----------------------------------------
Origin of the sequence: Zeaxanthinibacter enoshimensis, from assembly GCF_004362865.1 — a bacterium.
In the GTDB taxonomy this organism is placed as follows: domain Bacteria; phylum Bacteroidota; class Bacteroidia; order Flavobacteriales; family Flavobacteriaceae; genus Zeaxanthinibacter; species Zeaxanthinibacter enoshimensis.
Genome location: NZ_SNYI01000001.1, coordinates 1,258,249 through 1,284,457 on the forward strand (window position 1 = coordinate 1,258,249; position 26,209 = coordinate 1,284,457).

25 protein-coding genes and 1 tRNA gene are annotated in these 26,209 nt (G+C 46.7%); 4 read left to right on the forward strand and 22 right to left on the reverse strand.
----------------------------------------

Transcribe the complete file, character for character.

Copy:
Origin of the sequence: Zeaxanthinibacter enoshimensis, from assembly GCF_004362865.1 — a bacterium.
In the GTDB taxonomy this organism is placed as follows: domain Bacteria; phylum Bacteroidota; class Bacteroidia; order Flavobacteriales; family Flavobacteriaceae; genus Zeaxanthinibacter; species Zeaxanthinibacter enoshimensis.
Genome location: NZ_SNYI01000001.1, coordinates 1,258,249 through 1,284,457 on the forward strand (window position 1 = coordinate 1,258,249; position 26,209 = coordinate 1,284,457).

25 protein-coding genes and 1 tRNA gene are annotated in these 26,209 nt (G+C 46.7%); 4 read left to right on the forward strand and 22 right to left on the reverse strand.